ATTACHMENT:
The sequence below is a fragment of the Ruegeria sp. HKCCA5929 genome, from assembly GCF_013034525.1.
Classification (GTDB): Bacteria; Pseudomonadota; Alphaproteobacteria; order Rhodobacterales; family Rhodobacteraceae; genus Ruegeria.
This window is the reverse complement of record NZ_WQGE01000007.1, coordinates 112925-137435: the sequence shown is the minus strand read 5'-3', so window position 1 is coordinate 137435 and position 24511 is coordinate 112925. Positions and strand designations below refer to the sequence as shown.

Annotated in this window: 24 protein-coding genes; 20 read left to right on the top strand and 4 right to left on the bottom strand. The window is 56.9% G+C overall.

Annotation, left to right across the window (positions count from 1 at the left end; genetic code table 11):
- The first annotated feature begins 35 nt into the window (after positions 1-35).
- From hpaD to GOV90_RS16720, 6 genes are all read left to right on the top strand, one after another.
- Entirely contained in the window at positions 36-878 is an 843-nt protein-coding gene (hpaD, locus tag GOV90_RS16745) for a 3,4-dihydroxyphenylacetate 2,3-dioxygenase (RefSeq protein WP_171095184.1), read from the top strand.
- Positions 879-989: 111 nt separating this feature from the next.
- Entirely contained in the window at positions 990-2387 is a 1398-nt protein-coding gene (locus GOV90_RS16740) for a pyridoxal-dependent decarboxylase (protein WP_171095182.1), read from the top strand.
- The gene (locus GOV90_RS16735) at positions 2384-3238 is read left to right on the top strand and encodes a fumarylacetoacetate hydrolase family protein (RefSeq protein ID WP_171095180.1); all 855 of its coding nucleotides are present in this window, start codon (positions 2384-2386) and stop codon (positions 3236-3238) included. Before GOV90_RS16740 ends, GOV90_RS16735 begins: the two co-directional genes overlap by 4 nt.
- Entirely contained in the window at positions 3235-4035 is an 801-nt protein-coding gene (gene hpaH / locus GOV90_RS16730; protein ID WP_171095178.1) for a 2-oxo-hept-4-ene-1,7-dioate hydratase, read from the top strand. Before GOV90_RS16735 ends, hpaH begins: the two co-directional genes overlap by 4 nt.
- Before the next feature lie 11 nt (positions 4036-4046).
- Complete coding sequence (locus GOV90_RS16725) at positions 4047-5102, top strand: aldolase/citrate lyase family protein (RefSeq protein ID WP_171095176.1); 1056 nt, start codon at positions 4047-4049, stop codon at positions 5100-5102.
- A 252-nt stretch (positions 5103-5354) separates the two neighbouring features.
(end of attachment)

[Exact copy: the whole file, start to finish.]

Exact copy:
The sequence below is a fragment of the Ruegeria sp. HKCCA5929 genome, from assembly GCF_013034525.1.
Classification (GTDB): Bacteria; Pseudomonadota; Alphaproteobacteria; order Rhodobacterales; family Rhodobacteraceae; genus Ruegeria.
This window is the reverse complement of record NZ_WQGE01000007.1, coordinates 112925-137435: the sequence shown is the minus strand read 5'-3', so window position 1 is coordinate 137435 and position 24511 is coordinate 112925. Positions and strand designations below refer to the sequence as shown.

Annotated in this window: 24 protein-coding genes; 20 read left to right on the top strand and 4 right to left on the bottom strand. The window is 56.9% G+C overall.

Annotation, left to right across the window (positions count from 1 at the left end; genetic code table 11):
- The first annotated feature begins 35 nt into the window (after positions 1-35).
- From hpaD to GOV90_RS16720, 6 genes are all read left to right on the top strand, one after another.
- Entirely contained in the window at positions 36-878 is an 843-nt protein-coding gene (hpaD, locus tag GOV90_RS16745) for a 3,4-dihydroxyphenylacetate 2,3-dioxygenase (RefSeq protein WP_171095184.1), read from the top strand.
- Positions 879-989: 111 nt separating this feature from the next.
- Entirely contained in the window at positions 990-2387 is a 1398-nt protein-coding gene (locus GOV90_RS16740) for a pyridoxal-dependent decarboxylase (protein WP_171095182.1), read from the top strand.
- The gene (locus GOV90_RS16735) at positions 2384-3238 is read left to right on the top strand and encodes a fumarylacetoacetate hydrolase family protein (RefSeq protein ID WP_171095180.1); all 855 of its coding nucleotides are present in this window, start codon (positions 2384-2386) and stop codon (positions 3236-3238) included. Before GOV90_RS16740 ends, GOV90_RS16735 begins: the two co-directional genes overlap by 4 nt.
- Entirely contained in the window at positions 3235-4035 is an 801-nt protein-coding gene (gene hpaH / locus GOV90_RS16730; protein ID WP_171095178.1) for a 2-oxo-hept-4-ene-1,7-dioate hydratase, read from the top strand. Before GOV90_RS16735 ends, hpaH begins: the two co-directional genes overlap by 4 nt.
- Before the next feature lie 11 nt (positions 4036-4046).
- Complete coding sequence (locus GOV90_RS16725) at positions 4047-5102, top strand: aldolase/citrate lyase family protein (RefSeq protein ID WP_171095176.1); 1056 nt, start codon at positions 4047-4049, stop codon at positions 5100-5102.
- A 252-nt stretch (positions 5103-5354) separates the two neighbouring features.